There are so many Netflix articles that have been published in the last couple of years, and for good reason: they took a risk on a new platform, and it paid off. The streaming aspect of Netflix service has helped the company maintain its competitive edge in a landscape (DVD rentals) that becomes less competitive by the day. Why? Because the company learned to adapt from its launch, something other companies have been forced to do when new technology emerges. This is the lesson learned from the new article in the Sunday New York Times:
Consider silver halide photographic film, a technology cited in “The Innovator’s Dilemma,” Clayton M. Christensen’s 1997 book about established companies’ struggle with disruptive technologies. Kodak saw digital photography coming. It even invented some of the earliest such technology, in 1975.
Kodak just misjudged how fast consumers would give up on film and start snapping up digital cameras. And it misjudged its ability to outrun both trends.
“It’s kind of alarming,” said Henry C. Lucas Jr., a professor of decision, operations and information technologies at the Robert H. Smith School of Business at the University of Maryland. “It’s not like they had to turn around overnight.”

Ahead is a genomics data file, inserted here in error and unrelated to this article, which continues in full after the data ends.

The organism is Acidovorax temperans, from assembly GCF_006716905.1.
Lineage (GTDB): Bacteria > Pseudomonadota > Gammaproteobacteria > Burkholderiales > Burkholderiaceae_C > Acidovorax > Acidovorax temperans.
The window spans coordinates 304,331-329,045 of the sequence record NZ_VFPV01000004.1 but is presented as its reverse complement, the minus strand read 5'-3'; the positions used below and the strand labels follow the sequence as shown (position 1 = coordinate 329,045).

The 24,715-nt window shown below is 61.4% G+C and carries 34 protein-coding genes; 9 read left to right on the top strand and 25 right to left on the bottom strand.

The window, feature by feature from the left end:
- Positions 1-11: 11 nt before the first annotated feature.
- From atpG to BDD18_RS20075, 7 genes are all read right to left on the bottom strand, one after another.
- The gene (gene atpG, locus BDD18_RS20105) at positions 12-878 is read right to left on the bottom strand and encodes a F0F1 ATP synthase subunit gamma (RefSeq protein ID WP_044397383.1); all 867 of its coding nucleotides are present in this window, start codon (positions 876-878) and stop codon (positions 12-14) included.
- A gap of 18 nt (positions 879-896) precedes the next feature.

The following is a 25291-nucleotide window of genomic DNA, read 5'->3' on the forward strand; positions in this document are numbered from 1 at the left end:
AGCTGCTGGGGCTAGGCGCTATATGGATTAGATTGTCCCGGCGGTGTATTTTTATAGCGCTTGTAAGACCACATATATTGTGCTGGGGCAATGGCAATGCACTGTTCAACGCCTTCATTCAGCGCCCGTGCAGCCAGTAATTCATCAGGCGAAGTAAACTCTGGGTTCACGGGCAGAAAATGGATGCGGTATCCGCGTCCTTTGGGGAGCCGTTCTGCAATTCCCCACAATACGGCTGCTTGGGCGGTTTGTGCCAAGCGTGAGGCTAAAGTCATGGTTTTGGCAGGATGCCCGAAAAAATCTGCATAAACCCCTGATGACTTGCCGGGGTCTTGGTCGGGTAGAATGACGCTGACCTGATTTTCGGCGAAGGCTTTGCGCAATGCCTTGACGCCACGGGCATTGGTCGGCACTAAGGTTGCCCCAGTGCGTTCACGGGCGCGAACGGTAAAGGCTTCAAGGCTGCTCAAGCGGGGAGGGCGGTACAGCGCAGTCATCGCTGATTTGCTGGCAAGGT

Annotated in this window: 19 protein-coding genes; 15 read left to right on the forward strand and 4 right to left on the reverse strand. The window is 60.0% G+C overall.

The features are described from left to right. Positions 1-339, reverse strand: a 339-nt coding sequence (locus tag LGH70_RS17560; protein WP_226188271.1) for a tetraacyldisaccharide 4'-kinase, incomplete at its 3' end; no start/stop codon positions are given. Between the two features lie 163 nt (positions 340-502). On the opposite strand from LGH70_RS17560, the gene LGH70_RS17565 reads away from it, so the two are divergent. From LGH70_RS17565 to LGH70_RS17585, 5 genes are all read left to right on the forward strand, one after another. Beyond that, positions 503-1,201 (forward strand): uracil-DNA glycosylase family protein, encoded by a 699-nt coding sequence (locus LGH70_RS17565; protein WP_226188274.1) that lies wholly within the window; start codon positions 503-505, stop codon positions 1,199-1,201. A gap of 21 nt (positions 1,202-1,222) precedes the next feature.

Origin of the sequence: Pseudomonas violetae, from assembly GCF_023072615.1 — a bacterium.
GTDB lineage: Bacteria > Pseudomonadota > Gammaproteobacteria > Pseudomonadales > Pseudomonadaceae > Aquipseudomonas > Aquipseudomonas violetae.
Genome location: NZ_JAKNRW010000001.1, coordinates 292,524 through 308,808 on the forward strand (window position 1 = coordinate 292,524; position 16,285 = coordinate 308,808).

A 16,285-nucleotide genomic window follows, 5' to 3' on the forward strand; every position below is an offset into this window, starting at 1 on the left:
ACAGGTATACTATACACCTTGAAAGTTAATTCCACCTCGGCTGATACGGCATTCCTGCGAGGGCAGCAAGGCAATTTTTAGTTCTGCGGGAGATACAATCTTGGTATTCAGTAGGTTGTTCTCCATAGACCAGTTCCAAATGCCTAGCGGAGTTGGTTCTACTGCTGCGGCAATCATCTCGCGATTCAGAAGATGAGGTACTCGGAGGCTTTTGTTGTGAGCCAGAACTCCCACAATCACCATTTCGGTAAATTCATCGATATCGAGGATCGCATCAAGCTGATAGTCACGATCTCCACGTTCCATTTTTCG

Even when Kodak wanted to change, it couldn’t, said Mr. Lucas, who has studied the company. “It was so large and had been so successful for so long that it was difficult to bring in people with a digital background.”
Kodak has had to take draconian steps to survive. It closed labs and factories and laid off 60 percent of its staff of 60,000.
Established companies’ historical inability to change is what makes Netflix’s maneuvers so fascinating. It foresaw its possible demise at the moment of its own creation.